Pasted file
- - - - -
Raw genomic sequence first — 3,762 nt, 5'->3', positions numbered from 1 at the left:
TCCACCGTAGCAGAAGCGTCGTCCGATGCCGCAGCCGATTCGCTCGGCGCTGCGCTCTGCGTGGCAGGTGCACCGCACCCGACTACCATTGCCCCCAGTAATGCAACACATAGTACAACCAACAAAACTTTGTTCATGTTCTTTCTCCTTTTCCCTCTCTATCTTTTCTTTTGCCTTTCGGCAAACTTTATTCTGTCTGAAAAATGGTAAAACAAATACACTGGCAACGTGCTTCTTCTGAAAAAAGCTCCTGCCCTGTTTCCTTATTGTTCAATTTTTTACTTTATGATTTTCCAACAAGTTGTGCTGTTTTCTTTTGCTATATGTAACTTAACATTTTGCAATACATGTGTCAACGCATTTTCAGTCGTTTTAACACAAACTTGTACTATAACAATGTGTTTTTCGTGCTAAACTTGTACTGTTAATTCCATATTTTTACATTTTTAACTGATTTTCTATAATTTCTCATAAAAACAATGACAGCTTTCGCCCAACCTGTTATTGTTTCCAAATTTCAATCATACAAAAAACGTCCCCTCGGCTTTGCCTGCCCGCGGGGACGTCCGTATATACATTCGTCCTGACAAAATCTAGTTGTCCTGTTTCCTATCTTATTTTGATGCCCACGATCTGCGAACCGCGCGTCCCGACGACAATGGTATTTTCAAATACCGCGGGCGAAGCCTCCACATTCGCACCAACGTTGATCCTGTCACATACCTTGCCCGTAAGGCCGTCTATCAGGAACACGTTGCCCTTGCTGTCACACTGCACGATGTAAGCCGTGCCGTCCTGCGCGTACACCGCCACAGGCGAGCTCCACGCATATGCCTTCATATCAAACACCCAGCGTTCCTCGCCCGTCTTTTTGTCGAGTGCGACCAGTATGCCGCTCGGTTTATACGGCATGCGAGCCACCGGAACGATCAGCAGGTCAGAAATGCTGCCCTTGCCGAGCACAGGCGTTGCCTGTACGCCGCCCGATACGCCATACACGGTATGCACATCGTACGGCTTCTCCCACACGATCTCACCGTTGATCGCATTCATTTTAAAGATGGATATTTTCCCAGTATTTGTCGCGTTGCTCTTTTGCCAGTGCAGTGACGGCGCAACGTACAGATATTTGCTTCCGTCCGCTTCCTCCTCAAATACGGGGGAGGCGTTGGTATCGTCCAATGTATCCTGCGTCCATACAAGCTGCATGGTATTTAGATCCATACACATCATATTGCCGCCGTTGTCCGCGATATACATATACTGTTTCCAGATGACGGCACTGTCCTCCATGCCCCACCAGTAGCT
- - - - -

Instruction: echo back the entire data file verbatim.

Raw genomic sequence first — 3,762 nt, 5'->3', positions numbered from 1 at the left:
TCCACCGTAGCAGAAGCGTCGTCCGATGCCGCAGCCGATTCGCTCGGCGCTGCGCTCTGCGTGGCAGGTGCACCGCACCCGACTACCATTGCCCCCAGTAATGCAACACATAGTACAACCAACAAAACTTTGTTCATGTTCTTTCTCCTTTTCCCTCTCTATCTTTTCTTTTGCCTTTCGGCAAACTTTATTCTGTCTGAAAAATGGTAAAACAAATACACTGGCAACGTGCTTCTTCTGAAAAAAGCTCCTGCCCTGTTTCCTTATTGTTCAATTTTTTACTTTATGATTTTCCAACAAGTTGTGCTGTTTTCTTTTGCTATATGTAACTTAACATTTTGCAATACATGTGTCAACGCATTTTCAGTCGTTTTAACACAAACTTGTACTATAACAATGTGTTTTTCGTGCTAAACTTGTACTGTTAATTCCATATTTTTACATTTTTAACTGATTTTCTATAATTTCTCATAAAAACAATGACAGCTTTCGCCCAACCTGTTATTGTTTCCAAATTTCAATCATACAAAAAACGTCCCCTCGGCTTTGCCTGCCCGCGGGGACGTCCGTATATACATTCGTCCTGACAAAATCTAGTTGTCCTGTTTCCTATCTTATTTTGATGCCCACGATCTGCGAACCGCGCGTCCCGACGACAATGGTATTTTCAAATACCGCGGGCGAAGCCTCCACATTCGCACCAACGTTGATCCTGTCACATACCTTGCCCGTAAGGCCGTCTATCAGGAACACGTTGCCCTTGCTGTCACACTGCACGATGTAAGCCGTGCCGTCCTGCGCGTACACCGCCACAGGCGAGCTCCACGCATATGCCTTCATATCAAACACCCAGCGTTCCTCGCCCGTCTTTTTGTCGAGTGCGACCAGTATGCCGCTCGGTTTATACGGCATGCGAGCCACCGGAACGATCAGCAGGTCAGAAATGCTGCCCTTGCCGAGCACAGGCGTTGCCTGTACGCCGCCCGATACGCCATACACGGTATGCACATCGTACGGCTTCTCCCACACGATCTCACCGTTGATCGCATTCATTTTAAAGATGGATATTTTCCCAGTATTTGTCGCGTTGCTCTTTTGCCAGTGCAGTGACGGCGCAACGTACAGATATTTGCTTCCGTCCGCTTCCTCCTCAAATACGGGGGAGGCGTTGGTATCGTCCAATGTATCCTGCGTCCATACAAGCTGCATGGTATTTAGATCCATACACATCATATTGCCGCCGTTGTCCGCGATATACATATACTGTTTCCAGATGACGGCACTGTCCTCCATGCCCCACCAGTAGCT